By Maureen Bennie
Many parents and caregivers have witnessed the fireworks of anger and emotion from a person with autism, and from the outside they look exactly like the tantrums of young children. While they may look similar in external behaviour, it’s important to understand the difference between the two. A tantrum is willful behaviour in younger children and therefore can be shaped by rewarding desired behaviours, whereas a meltdown can occur across a lifespan and isn’t impacted by a rewards system. Tantrums slowly go away as a child grows up, but meltdowns may never go away. Tantrums need one kind of response, but that same response will only make things worse for a person have an autistic meltdown from being overwhelmed by sensory stimuli.
How can you tell an autistic meltdown from a tantrum?
1) Goal oriented vs. overload. A tantrum in a young child typically stems from frustration from not getting what they want in that moment: whether it is a toy, being able to button up their own shirts, or not wanting to go to bed. While tantrums in young children can be more frequent when they are tired, hungry or not feeling well, they are always goal oriented. Either the frustration at not getting what they want, not being able to do what they want, or even not being able to communicate what they want properly. An autistic meltdown on the other hand is all about being overwhelmed. For someone with autism, when they reach the point of sensory, emotional, and information overload, or even just too much unpredictability, it can trigger a variety of external behaviours that are similar to a tantrum (such as crying, yelling, or lashing out), or it can trigger a complete shutdown and withdrawal.
2) Tantrums need an audience. Tantrum behaviour will usually stop when the parent ignores the behaviour, when the child is removed from a public space where the behaviour is occurring, or when the child gets whatever it is they want (although this is not necessarily the best way to deal with tantrums). An autistic meltdown will occur with or without an audience. They can occur when the person with autism is entirely alone. They are the response of an external stimulus overload that leads to an emotional explosion (or implosion).
3) To put it simply: tantrums are an angry or frustrated outburst, while autistic meltdowns are a reaction to being overwhelmed. A person with autism has no control over their meltdowns, and will not benefit from the normal measures to reduce tantrums like distraction, hugs, incentives to ‘behave’, or any form of discipline.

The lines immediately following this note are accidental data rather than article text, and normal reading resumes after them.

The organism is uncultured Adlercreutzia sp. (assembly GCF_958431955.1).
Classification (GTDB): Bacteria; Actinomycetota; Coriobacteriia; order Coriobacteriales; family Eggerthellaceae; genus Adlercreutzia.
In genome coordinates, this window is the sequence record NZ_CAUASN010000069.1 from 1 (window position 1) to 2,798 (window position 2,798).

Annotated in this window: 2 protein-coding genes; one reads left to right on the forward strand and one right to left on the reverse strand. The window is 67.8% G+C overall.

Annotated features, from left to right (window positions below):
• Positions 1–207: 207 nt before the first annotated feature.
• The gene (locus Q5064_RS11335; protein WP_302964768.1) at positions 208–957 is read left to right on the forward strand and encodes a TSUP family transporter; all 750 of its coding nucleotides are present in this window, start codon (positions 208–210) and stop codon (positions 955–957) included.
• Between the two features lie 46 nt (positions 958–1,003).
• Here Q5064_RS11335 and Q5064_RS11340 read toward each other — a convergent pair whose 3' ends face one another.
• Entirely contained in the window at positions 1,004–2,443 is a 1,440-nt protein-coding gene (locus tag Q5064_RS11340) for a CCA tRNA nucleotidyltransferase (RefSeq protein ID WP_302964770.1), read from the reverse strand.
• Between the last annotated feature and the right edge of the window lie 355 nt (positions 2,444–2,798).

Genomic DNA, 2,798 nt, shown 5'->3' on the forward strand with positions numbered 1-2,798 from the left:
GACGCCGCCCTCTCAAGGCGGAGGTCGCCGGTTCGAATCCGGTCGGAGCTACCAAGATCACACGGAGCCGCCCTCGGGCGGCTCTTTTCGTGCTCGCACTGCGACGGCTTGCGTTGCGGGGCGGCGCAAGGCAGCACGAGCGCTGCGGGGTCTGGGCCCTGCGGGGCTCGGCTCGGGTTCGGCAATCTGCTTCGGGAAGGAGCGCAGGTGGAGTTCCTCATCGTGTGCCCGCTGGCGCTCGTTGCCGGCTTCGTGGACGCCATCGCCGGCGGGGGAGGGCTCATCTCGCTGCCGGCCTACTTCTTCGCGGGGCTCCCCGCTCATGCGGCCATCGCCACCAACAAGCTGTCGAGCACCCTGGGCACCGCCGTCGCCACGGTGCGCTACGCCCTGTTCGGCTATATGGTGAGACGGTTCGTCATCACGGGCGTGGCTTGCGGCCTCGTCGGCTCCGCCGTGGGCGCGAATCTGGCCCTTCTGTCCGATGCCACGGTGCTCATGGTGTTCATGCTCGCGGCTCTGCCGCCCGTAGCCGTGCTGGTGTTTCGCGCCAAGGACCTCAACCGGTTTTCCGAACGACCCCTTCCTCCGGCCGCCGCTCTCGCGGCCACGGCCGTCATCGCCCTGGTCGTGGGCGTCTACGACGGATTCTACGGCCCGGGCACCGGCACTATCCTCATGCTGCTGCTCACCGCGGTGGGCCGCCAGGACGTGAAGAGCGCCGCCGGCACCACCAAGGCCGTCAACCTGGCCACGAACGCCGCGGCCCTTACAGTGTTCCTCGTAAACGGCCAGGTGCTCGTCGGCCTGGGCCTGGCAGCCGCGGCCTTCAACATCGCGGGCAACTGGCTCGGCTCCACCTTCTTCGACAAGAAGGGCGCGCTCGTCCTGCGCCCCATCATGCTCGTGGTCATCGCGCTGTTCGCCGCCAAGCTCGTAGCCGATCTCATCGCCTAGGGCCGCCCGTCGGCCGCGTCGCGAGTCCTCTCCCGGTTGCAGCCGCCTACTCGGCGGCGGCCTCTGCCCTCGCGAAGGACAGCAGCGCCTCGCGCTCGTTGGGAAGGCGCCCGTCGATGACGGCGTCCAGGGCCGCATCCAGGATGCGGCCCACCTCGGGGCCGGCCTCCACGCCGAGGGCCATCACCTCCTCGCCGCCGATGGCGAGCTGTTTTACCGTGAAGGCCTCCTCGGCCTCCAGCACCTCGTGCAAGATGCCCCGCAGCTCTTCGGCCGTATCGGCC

What Can I Do To Help A Person Having An Autistic Meltdown?
As Judy Endow says in her wonderful blog post on the topic:
[Since an] autistic meltdown is the body’s attempt to gain equilibrium by expending energy, safety concerns often loom large. In fact, safety becomes the focus of attention during the autistic meltdown. The goal for the support person at the height of a meltdown is to ensure safety, knowing the meltdown will continue until the energy is spent. There is no stopping a meltdown in progress.
1) Ensure safety. Individuals with autism may unintentionally hurt themselves or others during their meltdowns. Have a strategy in place to keep the individual and yourself safe from harm. Personally, I love the unapologetically non-violent Low Arousal Approach, which in my opinion is one of the best strategies available for coping with meltdowns. [Managing Family Meltdown]
2) Develop a calming routine. Having an effective calming routine in place for both children and adults is very helpful. Some people may still need help to calm themselves even after the energy from the meltdown is spent. This may include visuals, or music…whatever works best. A great book that I found for this is When My Worries Get Too Big by Kari Dunn Buron.
3) Mapping the pattern of behaviour in your child or ward to see how escalation occurs can be very helpful. It may be possible to start a calming routine before total meltdown if you are aware of the symptoms of escalation. Symptoms can include more than normal stimming, or rocking, asking to leave an environment, or simply bolting to escape, etc… If you understand what triggers your child, student, or ward you may be able to stop a meltdown before it happens. An excellent resource for this is No More Meltdowns by Jed. E. Baker.
4) Stay calm yourself. This is a big one – meltdowns normally have trackable escalation, so keeping yourself calm so that you don’t add to that escalation is essential. If you have a person with autism in your life, chances are meltdowns are going to happen. Learning to calmly cope with them and having a strategy that works for you is the best way to help. From Anxiety to Meltdown by Deborah Lipsky is a fantastic resource.
Translated with permission: